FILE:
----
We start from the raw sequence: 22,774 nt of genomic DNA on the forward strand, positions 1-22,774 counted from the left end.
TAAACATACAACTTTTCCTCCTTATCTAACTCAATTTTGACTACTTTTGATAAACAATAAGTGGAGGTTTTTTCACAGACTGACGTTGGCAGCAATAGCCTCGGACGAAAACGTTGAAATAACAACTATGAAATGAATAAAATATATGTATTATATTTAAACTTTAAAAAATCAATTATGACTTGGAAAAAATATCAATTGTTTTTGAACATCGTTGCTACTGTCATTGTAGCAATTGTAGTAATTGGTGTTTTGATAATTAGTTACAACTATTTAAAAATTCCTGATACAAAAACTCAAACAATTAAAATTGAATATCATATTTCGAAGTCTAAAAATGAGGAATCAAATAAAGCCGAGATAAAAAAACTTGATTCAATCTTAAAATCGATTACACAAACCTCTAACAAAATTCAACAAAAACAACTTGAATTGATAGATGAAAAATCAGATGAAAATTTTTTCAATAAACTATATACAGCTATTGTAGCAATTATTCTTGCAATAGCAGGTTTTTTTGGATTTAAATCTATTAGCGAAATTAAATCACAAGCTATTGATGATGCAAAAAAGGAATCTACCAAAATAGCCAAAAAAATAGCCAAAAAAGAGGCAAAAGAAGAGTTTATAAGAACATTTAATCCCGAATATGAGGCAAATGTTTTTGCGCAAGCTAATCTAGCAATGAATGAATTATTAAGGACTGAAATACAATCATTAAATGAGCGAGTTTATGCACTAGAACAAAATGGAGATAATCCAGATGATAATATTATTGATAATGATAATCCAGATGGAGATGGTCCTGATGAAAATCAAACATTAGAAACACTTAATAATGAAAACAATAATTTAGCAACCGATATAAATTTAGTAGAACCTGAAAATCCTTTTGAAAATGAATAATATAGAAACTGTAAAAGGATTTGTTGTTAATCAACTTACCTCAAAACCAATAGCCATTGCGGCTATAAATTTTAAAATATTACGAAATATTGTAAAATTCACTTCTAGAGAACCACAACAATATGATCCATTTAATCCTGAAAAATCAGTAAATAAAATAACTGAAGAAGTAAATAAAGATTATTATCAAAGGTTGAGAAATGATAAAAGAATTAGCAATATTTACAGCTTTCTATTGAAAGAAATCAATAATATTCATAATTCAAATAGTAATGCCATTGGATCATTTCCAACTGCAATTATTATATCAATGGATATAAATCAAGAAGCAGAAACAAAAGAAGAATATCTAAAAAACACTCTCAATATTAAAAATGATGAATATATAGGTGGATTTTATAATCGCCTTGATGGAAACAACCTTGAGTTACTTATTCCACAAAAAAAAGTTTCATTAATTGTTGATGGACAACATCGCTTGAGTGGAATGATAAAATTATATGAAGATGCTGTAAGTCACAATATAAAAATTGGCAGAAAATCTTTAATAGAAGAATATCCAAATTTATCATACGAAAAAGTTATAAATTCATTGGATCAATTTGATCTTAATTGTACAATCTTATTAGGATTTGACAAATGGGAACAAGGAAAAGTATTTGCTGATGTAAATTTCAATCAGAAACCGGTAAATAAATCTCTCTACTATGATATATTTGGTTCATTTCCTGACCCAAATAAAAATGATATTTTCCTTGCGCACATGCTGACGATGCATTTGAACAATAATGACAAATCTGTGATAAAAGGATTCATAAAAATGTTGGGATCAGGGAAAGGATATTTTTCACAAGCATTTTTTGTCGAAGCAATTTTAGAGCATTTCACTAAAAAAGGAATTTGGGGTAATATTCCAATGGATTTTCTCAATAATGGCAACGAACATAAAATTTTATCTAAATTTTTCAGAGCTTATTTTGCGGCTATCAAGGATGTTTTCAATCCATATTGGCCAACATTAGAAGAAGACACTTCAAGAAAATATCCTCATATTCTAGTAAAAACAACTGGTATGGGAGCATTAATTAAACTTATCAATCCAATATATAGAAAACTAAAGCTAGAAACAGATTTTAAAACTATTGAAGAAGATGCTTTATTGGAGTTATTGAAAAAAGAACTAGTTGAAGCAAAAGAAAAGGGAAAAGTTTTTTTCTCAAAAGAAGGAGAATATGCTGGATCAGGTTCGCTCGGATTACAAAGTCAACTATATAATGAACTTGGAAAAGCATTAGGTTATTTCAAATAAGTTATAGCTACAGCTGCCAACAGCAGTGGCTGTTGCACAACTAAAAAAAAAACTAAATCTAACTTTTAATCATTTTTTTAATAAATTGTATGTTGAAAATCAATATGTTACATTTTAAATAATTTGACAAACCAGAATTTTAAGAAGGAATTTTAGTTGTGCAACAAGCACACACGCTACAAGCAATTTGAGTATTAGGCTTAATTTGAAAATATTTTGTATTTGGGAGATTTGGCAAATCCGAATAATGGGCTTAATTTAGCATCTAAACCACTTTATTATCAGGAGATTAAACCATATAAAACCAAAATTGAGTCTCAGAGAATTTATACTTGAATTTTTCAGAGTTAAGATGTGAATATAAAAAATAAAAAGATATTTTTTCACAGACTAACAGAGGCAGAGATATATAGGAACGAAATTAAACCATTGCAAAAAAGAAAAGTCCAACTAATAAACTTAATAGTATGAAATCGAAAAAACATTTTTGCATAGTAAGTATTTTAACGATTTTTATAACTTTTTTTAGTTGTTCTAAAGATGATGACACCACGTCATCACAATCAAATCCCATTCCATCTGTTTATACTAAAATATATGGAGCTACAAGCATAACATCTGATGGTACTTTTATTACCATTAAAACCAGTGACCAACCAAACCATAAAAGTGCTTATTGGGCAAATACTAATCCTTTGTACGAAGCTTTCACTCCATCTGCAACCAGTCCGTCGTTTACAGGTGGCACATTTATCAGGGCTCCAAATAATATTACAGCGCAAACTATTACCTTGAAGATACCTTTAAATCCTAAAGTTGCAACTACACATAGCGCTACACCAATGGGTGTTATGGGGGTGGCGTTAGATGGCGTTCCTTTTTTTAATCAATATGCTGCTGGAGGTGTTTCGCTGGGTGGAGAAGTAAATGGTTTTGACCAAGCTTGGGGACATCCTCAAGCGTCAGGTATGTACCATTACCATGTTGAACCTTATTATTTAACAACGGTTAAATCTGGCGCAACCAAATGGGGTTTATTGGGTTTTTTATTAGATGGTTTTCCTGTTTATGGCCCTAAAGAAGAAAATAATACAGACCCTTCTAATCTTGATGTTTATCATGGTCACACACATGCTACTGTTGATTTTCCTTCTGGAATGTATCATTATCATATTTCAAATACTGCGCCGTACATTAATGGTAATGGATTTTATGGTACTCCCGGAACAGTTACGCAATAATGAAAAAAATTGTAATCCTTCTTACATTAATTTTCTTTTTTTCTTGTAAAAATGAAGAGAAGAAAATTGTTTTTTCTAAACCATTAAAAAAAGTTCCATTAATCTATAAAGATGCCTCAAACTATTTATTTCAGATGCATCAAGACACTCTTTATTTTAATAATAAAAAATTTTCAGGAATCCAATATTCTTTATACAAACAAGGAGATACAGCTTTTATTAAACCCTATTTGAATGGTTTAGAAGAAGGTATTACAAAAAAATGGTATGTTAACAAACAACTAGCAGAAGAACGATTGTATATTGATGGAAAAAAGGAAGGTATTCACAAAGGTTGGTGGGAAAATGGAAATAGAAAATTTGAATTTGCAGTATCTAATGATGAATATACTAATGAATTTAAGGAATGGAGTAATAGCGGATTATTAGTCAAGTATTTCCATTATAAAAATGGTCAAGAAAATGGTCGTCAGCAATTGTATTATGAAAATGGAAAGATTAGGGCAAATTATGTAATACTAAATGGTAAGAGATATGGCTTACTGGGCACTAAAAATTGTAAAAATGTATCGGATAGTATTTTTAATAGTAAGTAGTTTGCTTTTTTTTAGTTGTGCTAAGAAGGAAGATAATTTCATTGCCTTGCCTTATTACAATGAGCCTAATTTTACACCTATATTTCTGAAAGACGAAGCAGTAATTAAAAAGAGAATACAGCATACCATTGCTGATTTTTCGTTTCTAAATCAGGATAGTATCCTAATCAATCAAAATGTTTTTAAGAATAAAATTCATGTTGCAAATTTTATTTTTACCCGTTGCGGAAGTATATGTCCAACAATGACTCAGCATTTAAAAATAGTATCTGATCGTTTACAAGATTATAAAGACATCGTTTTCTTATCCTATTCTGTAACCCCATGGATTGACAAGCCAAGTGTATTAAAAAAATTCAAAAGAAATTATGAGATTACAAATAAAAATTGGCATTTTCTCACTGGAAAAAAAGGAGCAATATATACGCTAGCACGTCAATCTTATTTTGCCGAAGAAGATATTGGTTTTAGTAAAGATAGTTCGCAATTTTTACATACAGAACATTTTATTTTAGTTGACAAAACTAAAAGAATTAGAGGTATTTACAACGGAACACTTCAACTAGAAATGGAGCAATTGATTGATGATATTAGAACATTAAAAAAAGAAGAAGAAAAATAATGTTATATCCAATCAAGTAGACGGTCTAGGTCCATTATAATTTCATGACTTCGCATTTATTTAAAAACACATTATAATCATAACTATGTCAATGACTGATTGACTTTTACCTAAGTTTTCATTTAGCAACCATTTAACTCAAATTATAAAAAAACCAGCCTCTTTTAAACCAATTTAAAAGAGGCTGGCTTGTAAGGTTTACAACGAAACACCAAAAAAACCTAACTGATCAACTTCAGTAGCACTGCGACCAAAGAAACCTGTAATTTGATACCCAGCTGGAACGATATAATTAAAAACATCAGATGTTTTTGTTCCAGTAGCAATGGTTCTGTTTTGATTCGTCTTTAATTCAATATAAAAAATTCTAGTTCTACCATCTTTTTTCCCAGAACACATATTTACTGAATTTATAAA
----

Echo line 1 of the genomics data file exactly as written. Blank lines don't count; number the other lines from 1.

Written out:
We start from the raw sequence: 22,774 nt of genomic DNA on the forward strand, positions 1-22,774 counted from the left end.